We started off as an artist services business and we recently decided to call ourselves a label as we are actually releasing digital and physical product now. Pop Preservation Society now utilises the services of many people under its umbrella including two PR people based in Melbourne. Serial entrepreneur and owner of music venue, Jimmy Hornet, Anthea Palmer, now handles international marketing and publicity for the company. Michael Matthews Media handles radio strategy as well as PR throughout Australia with some international established contacts he services.

Matthews signed Australian Crawl, was instrumental in breaking Killing Heidi and made Savage Garden an international number one smash. He has worked with David Bowie, Duran Duran, Iron Maiden, Slim Dusty, Russell Morris and countless other huge names in the business. He does not rest on his laurels and has never stopped working in the business.

I have an in house designer and strategy team, I utilise Thirty Mill Studios for recordings with engineer, Colin Wynne (Casanovas, INXS, Jeff Lang), as well as my own studio. I develop projects with Mark Opitz as well. We have an A&R team (remember those?) and we actually go to a lot of gigs which is still very exciting. We love the new era in music as it’s not as tribal and the industry has been cleaned out a lot since I started playing pubs in the mid 80s.

A team of young talented photographers and media production teams such as Brittany Long and Kallum Wimalasuriya have been capturing some amazing footage and documenting the label’s growing profile. We are serious about raising the awareness of our artists and so we utilise street poster and brochure distribution companies for boots on the ground awareness. We are under contract with a music marketing agency in Nashville which guides our artists’ social media strategies and content creation for Tik Tok, Facebook, Instagram and the like. We also do a lot of social media advertising.

We have a live events team with experienced production managers that have worked with Bruce Springsteen, Stevie Ray Vaughan and even Prince.

We even recently worked with a young film director for an extraordinary music video shoot for a song called ‘Cola’ by Saturday’s Child. We literally had a cast and crew of over 20 people that worked on that project. We are self funded and we pay people well because we believe that designers and artists need to be recognised for their good work. We have a philosophy that artists should be encouraged to keep ownership of their creative works and reduce as much friction as possible from the counter party risk from a legacy industry relationship. Not everyone is out to get you but why not be the master of your own destiny?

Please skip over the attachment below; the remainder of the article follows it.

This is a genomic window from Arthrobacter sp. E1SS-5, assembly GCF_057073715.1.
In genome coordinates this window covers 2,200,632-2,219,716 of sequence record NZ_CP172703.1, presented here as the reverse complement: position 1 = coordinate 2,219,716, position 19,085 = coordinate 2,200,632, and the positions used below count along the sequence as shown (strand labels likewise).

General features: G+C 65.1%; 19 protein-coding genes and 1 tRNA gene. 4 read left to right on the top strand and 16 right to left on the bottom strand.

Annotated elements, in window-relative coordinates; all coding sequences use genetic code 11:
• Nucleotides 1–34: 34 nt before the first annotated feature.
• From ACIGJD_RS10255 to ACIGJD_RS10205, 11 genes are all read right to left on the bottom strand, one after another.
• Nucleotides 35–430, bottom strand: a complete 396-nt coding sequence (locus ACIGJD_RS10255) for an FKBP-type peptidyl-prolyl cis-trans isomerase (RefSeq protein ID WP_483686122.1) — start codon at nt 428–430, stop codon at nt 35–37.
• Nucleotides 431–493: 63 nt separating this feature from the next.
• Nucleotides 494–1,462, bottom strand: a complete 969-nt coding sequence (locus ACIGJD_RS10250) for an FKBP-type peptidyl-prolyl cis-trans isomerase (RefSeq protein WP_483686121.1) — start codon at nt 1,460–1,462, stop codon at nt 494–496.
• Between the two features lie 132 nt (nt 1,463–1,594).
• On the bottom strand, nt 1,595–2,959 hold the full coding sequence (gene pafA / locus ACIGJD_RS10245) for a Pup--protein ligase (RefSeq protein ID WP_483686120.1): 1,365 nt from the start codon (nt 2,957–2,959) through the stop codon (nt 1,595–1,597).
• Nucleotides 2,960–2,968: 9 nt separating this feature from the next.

We are building a story for our artists. It’s about the music. We recently achieved great success, surprisingly, in international radio markets in the US, UK, Europe, South America and even Africa! We have worked with local media and radio programmers but we find the industry can at times be somewhat myopic here. On the whole I truly believe that radio in Australia are followers, not leaders. It’s not a dig at them but some radio networks only support music that’s already broken before it even gets played. That seems ridiculous. Any healthy business owner will tell you that the hardest part of the business is developing new business and so many steer away from that risk but the result is not expansive in terms of what they could achieve for the industry and their own businesses.

It was Frank Zappa that opined that musicians were better off with the cigar chomping industry executives that “looked at the product and came and said, ‘I don’t know! Who knows what it is? Record it, stick it out. If it sells, alright!” than with modern day industry executives who think that they are the final arbiters of good taste and gate keep the industry. That entrepreneurial spirit is sadly missing.

Our country is so caught up in a limited range of classic stations mixed with hit stations but very few break new acts. I can’t even think of one commercial station in Australia that has a AAA format. We used to have it good here in Melbourne in the 80s with the likes of EON FM breaking new artists. Sadly those days are over. So we look to overseas as it’s a big world out there. It is a sad state of affairs that when commercial talkback staton 3AW has more listeners than Triple J in Melbourne between the ages of 18 and 24. I mean, what is going on? The kids know.

It was Bruce Springsteen that once said, “Elvis freed your body, Bob Dylan freed your mind.” We are unique as humans. I believe in the triune spirit. You know, mind, body and spirit. If God gave rock n’ roll to us and rock ’n’ roll gave us the answers to the body and the mind, I think it will give us answers to what our spirit is yearning for. I believe that we desire a true connection and want cool music that is real. Gospel music was one of the foundations of rock ’n’ roll. I am not talking about a religious Hillsong type experience, I am talking about something completely new that’s going to shatter the current industry.

As sure as you’re standing there, I believe something will come that is really left of field that no one can see coming. I can’t put my finger on it but I know it’s coming. I have been to so many gigs recently and I feel it. And when it rains, I don’t even think the industry will have enough hats to catch it in. That’s what I want to be a part of.

Pop Preservation Society is a Melbourne record label offering artist services to musicians and partner solutions for the music industry. We offer production, distribution, marketing and music consultancy services for developing and established artists.

Below: Lipstereo perform their single ‘Feedback’

Below: Saturday’s Child  ‘Cola’ video feat Ema Jay on vocals